Houston Club Building Will Be Demolished, Say Auctioneers

HOUSTON CLUB BUILDING WILL BE DEMOLISHED, SAY AUCTIONEERS Going, going . . . gone?: The company auctioning off the contents of the Houston Club ahead of its move to the 49th floor of One Shell Plaza gleefully reports on its website that the Jesse Jones-era 18-story office building at 811 Rusk is “scheduled for demolition!” That’s more than Skanska, which owns the building, has officially announced, though the Swedish construction firm’s own website does note that “future redevelopment” is planned for the Downtown site. [Lewis & Maese via CultureMap; previously on Swamplot] Photo: Silberman Properties

7 Comment

  • Future development: A Brand New Shining Asphalt parking lot with LED light posts (leed certified!!). Lines painted Yellow too!

    /Sarcasm ;)

  • Earlier this week a Chronicle article on the demolition mentioned a “David Addickes mural of Houston circa 1894” in the club that will likely be lost in the demolition.

    Has anyone ever seen a picture of this before? That mural sounds amazing; somebody should at least get some high resolution photo of it before the building comes down.

  • Other than the parking garage, the Houston Club, and a couple of ground floor and tunnel tenants, that building has been very thinly populated for years.

    Which begs the question – what ARE they going to do about the tunnel? That block is the convergence point for tunnel access from Chase Tower, Calpine, and a couple others.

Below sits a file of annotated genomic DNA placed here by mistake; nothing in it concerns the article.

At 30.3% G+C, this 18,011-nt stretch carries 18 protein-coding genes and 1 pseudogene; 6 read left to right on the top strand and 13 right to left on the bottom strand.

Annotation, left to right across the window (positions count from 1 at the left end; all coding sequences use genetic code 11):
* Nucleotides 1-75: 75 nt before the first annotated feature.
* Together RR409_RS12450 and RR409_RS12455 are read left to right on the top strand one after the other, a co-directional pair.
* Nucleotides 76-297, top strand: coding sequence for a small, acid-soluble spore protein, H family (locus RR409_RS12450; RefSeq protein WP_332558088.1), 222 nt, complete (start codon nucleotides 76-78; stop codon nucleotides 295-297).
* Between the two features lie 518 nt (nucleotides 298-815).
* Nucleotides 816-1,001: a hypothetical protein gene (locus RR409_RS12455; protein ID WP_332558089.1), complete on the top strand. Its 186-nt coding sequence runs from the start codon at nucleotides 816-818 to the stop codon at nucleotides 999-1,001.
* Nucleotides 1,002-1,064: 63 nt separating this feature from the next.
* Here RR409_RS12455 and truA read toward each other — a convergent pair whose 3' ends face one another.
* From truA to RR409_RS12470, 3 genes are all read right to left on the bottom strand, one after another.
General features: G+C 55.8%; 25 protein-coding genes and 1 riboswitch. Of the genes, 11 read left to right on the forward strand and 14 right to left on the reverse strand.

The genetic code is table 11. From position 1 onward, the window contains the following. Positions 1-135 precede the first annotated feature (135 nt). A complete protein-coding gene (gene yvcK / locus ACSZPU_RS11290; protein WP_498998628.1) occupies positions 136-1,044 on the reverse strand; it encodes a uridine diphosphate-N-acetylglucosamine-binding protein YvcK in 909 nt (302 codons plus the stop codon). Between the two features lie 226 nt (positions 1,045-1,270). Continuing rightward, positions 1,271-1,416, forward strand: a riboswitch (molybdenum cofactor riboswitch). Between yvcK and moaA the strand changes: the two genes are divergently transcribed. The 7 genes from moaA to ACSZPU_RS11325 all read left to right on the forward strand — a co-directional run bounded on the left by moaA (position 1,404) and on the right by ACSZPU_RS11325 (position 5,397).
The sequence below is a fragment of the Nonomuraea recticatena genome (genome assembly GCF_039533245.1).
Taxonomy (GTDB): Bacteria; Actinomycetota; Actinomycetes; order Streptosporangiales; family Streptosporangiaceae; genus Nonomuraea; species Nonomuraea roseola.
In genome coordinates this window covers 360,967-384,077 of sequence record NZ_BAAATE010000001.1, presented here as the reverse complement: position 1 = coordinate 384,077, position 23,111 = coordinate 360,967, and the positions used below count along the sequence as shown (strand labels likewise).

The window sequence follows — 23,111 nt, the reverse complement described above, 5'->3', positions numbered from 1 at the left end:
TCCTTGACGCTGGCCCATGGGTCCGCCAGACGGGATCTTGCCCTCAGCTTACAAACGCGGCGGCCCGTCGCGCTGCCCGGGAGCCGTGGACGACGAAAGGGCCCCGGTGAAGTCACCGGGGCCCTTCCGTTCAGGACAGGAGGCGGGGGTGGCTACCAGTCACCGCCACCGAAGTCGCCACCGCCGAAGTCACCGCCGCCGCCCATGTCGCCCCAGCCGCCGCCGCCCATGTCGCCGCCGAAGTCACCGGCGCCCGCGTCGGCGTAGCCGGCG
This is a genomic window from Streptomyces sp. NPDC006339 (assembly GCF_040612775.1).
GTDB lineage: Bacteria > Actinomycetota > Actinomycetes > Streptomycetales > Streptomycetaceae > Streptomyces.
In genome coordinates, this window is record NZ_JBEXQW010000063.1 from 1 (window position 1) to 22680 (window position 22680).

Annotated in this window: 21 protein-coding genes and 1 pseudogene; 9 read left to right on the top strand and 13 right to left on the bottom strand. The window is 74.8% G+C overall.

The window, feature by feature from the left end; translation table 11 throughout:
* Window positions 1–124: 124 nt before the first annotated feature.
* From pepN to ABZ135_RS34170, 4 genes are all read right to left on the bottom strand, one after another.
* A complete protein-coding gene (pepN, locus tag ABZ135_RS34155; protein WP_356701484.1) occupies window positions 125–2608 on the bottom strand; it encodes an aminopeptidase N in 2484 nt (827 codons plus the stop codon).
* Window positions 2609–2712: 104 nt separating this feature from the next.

• The gentlemen at the garage say it will not be demolished with the Club building.

  • I think the general feeling on this one from historically/architecturally sensitive people like myself is that while it’s not the greatest building ever built in Houston, it’s a lot greater than what is on at least 100 of the blocks downtown.

    This is where you get to the difference between Houston and a city like San Antonio, which still has a significant historical flavor in its downtown. Most historic buildings are not great, they’re average. If you only preserve the landmarks, most of your historic stock gets wiped out and you lose that historic dimension in your city. San Antonio does not allow its historic buildings to be torn down, and thus maintains a vibrant historical (and walkable) downtown core, while leaving plenty of room for new buildings. Houston started out with roughly as many early 20th century buildings as San Antonio had, it just didn’t preserve them.

  • Does anyone know if the garage will be remain open after the demolition? I have heard it will remain open from muliple Central Parking employees. How is this possible if the building is demolished? Any input would be greatly appreciated.